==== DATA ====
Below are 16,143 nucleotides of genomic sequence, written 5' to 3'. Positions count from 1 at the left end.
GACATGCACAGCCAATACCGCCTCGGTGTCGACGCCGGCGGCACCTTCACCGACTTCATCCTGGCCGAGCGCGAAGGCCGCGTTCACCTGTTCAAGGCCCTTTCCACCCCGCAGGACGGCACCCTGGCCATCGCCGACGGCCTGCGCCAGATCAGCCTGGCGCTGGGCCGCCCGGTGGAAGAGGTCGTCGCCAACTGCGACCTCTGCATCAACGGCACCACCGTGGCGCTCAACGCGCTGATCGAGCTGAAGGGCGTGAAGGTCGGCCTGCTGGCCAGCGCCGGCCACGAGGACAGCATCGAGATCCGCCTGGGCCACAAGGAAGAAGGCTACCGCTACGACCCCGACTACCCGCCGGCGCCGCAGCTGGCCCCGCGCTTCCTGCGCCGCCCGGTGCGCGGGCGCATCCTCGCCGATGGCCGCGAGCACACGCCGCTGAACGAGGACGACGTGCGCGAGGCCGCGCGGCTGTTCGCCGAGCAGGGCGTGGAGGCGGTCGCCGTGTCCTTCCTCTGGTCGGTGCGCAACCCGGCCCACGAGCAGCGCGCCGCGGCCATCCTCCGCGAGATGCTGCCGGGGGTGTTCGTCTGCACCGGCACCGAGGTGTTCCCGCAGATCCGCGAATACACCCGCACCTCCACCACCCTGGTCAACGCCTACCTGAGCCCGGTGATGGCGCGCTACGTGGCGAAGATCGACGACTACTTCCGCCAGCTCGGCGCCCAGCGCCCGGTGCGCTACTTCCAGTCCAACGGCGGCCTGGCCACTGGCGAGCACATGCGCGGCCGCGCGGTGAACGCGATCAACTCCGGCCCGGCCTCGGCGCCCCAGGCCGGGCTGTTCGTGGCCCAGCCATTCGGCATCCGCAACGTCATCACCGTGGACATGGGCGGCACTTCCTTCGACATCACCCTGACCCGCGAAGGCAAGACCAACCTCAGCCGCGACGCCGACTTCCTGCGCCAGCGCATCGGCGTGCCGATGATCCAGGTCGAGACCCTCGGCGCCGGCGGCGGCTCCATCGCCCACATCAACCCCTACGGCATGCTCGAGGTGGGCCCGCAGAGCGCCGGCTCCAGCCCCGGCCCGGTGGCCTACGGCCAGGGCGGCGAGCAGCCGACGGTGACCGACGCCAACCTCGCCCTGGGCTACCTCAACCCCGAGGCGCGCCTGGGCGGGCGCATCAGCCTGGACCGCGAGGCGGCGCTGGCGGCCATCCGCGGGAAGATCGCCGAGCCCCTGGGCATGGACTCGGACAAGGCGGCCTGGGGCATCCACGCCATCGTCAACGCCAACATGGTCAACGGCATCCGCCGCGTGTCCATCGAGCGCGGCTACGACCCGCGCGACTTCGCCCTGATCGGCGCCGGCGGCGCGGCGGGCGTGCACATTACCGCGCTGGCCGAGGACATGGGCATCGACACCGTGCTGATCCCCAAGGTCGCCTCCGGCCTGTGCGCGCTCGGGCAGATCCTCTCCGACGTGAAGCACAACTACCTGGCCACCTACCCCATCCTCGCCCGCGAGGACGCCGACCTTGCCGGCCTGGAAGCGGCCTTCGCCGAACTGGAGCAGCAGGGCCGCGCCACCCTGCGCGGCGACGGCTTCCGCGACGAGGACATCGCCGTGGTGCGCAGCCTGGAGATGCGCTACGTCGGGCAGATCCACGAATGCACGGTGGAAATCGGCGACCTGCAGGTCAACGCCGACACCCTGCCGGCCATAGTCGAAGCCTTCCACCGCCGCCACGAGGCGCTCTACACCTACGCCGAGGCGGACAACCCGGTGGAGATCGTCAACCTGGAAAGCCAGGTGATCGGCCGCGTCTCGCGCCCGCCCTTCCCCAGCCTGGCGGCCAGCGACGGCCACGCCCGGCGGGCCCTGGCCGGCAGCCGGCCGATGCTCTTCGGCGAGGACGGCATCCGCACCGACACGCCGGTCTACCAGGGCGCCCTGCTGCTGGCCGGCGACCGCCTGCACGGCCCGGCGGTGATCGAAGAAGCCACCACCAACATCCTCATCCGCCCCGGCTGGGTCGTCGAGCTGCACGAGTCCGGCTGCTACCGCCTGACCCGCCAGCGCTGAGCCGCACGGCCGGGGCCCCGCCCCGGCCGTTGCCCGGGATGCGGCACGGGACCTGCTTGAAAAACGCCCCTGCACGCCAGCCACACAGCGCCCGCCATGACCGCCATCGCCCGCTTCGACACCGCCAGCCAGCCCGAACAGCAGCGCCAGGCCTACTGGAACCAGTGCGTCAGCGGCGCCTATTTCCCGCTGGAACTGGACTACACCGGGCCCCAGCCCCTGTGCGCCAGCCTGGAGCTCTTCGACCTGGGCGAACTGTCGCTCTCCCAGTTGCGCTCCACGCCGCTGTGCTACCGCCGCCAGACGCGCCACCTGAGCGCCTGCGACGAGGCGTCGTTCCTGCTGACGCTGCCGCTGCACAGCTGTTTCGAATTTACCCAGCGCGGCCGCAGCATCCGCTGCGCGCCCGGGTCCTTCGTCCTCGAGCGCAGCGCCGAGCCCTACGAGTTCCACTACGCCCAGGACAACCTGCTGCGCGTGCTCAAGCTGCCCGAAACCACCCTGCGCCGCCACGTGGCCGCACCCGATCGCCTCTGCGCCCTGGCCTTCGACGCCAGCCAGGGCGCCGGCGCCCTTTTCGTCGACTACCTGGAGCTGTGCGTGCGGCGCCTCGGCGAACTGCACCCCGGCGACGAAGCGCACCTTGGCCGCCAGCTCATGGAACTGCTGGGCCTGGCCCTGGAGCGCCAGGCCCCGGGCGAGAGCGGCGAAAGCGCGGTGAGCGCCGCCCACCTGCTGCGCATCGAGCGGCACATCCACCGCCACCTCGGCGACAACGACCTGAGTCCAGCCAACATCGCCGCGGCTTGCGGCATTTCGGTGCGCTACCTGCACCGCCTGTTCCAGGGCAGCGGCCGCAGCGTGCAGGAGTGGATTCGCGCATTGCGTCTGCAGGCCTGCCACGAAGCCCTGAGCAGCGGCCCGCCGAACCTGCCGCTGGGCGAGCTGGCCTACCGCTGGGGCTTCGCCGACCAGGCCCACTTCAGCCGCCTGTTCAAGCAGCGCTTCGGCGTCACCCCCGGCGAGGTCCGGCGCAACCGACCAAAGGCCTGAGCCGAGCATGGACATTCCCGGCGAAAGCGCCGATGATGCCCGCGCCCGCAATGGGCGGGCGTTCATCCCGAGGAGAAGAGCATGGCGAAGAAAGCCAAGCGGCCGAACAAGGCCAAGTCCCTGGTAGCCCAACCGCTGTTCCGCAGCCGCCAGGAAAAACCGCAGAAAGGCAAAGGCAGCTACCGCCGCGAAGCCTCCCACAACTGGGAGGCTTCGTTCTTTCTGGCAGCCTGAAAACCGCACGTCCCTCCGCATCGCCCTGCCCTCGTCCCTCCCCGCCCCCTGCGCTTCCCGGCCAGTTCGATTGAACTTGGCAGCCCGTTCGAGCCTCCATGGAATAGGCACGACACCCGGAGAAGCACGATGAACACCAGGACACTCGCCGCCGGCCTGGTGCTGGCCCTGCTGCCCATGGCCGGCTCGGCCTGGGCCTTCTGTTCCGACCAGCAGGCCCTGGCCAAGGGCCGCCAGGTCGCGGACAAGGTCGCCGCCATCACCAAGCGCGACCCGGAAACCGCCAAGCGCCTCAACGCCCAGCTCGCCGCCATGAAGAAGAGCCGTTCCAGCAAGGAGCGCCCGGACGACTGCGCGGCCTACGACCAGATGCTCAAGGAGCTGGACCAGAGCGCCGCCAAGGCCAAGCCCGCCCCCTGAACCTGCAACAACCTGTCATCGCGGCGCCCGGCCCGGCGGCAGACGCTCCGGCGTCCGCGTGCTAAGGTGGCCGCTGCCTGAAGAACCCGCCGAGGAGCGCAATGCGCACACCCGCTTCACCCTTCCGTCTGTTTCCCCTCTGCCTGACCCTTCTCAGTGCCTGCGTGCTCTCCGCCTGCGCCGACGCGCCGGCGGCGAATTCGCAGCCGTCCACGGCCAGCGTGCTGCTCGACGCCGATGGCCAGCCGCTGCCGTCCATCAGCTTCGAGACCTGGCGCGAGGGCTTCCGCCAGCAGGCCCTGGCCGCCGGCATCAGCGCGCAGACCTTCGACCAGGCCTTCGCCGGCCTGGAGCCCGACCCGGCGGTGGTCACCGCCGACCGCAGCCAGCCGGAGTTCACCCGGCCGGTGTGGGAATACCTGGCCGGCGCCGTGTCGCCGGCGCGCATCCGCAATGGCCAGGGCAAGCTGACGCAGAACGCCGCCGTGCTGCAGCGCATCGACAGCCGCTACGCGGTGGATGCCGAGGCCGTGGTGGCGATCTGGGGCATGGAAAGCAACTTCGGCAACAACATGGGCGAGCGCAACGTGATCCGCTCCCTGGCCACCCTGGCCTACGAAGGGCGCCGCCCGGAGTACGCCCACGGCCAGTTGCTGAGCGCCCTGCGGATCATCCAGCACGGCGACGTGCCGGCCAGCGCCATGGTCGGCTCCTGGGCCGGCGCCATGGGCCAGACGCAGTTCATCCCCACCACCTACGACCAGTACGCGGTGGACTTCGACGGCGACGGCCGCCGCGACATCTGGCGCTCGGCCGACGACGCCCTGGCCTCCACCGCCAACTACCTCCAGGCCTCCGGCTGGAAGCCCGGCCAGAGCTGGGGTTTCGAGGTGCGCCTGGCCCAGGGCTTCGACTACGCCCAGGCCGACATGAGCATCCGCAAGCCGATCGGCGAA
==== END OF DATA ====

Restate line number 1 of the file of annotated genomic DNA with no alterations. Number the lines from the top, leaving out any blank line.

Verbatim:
Below are 16,143 nucleotides of genomic sequence, written 5' to 3'. Positions count from 1 at the left end.